On a tract of old farmland not far from the Saratoga Race Course flourishes a venerable restaurant, which has passed its good name along to generations of owners and even the mother of a Kentucky Derby winning racehorse.
The Wishing Well restaurant in Wilton, N.Y. first opened for business in 1936. Nearly 40 years later, Robert and Brenda Lee purchased the property and relaunched it in May 1968.
In that time, the pair, and now their son Robert Lee, created a richly elegant white tablecloth destination restaurant, bathed in rough-hewn woods and framed portraits of beautiful racehorses; they built a gathering spot so popular that the restaurant motto declares: “Eventually everyone winds up at The Wishing Well.”
In this week’s Q&A with Recipe for Success @ Boxerbrand, Lee discusses what it takes to keep a good thing going after all this time.
Q: How have you managed to attract and retain customers for so many years?
Our attitude and service is one trait we pride ourselves on. We treat each patron as though they’re a guest in our home. The Wishing Well is very inviting and comfortable. And our menu offers many classic dishes that have been tweaked over time so they remain relevant.
Q: What’s an example of a longstanding menu item you’ve tweaked?
Frog legs! Frog legs defined continental cuisine in this country 50 years ago, and we continue to offer them, and they’re very popular, especially among young people. We sauté them in some garlic, butter and veal stock, and with these tweaks, they’ve remained a very popular item.
Q: What’s your secret to longevity?
The staff is very important to our success. We’ve empowered them to make decisions, and have made sure they all have a fundamental understanding of what they’re involved in by working for The Wishing Well. All of our staff understands our history, the significance of it, and they care about the people who visit us.
Q: The Wishing Well has an impressive history.
It was originally a farm house on a working farm that encompassed 600 acres. It was started by the Stiles family, who built the farm in 1823 and ran it until the 1930s. Jack Hedrick of Utica, who was in the textile business, purchased the property in the 1930s and opened the farmhouse as a restaurant and built a bar next to it. (The original deed prohibited the sale of alcohol in the farmhouse).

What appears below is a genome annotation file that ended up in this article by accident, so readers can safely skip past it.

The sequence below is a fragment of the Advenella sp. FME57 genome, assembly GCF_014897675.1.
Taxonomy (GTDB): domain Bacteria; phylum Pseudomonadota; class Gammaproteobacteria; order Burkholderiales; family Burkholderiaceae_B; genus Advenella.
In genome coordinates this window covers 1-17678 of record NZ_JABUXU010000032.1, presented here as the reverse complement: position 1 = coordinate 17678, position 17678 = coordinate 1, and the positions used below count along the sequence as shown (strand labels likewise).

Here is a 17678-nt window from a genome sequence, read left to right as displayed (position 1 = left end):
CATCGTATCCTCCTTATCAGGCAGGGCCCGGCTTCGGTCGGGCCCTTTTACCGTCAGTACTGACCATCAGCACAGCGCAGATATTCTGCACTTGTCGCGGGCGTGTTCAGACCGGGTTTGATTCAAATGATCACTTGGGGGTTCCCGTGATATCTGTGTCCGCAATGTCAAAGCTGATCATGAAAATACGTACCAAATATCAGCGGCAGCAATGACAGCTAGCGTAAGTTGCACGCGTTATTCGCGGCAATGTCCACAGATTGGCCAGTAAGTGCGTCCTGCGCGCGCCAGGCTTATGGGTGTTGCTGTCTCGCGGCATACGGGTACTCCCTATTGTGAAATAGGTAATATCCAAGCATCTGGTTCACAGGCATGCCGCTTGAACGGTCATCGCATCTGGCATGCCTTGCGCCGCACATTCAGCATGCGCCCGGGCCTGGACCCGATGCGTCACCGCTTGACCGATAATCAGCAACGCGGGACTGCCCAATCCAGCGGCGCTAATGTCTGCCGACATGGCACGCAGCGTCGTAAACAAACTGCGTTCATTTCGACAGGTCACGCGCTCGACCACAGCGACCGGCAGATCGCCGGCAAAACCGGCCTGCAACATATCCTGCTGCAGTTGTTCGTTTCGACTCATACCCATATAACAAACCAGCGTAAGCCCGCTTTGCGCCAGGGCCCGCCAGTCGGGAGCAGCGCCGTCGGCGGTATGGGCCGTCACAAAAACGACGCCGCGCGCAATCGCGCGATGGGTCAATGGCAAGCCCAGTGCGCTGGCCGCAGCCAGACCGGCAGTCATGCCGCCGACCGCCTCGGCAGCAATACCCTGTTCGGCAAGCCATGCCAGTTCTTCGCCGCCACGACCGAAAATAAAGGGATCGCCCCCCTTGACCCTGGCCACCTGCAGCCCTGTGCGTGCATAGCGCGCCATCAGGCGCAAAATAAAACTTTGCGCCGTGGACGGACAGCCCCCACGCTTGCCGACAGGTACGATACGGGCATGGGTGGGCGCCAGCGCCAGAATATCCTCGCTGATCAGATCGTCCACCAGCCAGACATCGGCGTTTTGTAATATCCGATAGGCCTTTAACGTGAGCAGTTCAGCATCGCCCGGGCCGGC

The property was sold again in the early 1960s to Jack and Irving Ziebert of Troy. As an aside, their brother Duke Ziebert ran a famous restaurant in Washington, D.C. called Duke’s. Then, in 1967, my parents purchased it and on May 3, 2018, The Wishing Well will have been our family restaurant for 50 years.
Q: The Wishing Well name also appears in horse pedigree.
Wishing Well was the name of a mare who along with another horse named Halo produced Sunday Silence. *Sunday Silence won the 1989 Kentucky Derby and Preakness Stakes.
Q: What has been the biggest obstacle in continuing the family business?
Probably the biggest thing in my 30 years here was the death of my father in 2002. He launched The Wishing Well, and was very much identified with the restaurant. After he died, I learned that the Wishing Well has a longevity that hopefully will transcend our family. The building has stood on this land since 1823, and the restaurant since 1936. I view my time here as that of a steward of the restaurant, for however long that may be.
Q: What is the meaning of the statement, ‘Eventually everyone winds up at The Wishing Well?’
The decision to spend disposable income on dining says something about the customer as well as the restaurant. The choices a diner makes tend to be different at different phases in life. A young family, for example, may choose differently than someone who’s in another place in their life. We believe that there’s a time in people’s life that what we offer at The Wishing Well becomes more relevant. — The Wishing Well uses Boxerbrand menu covers in its table presentation. Thank you!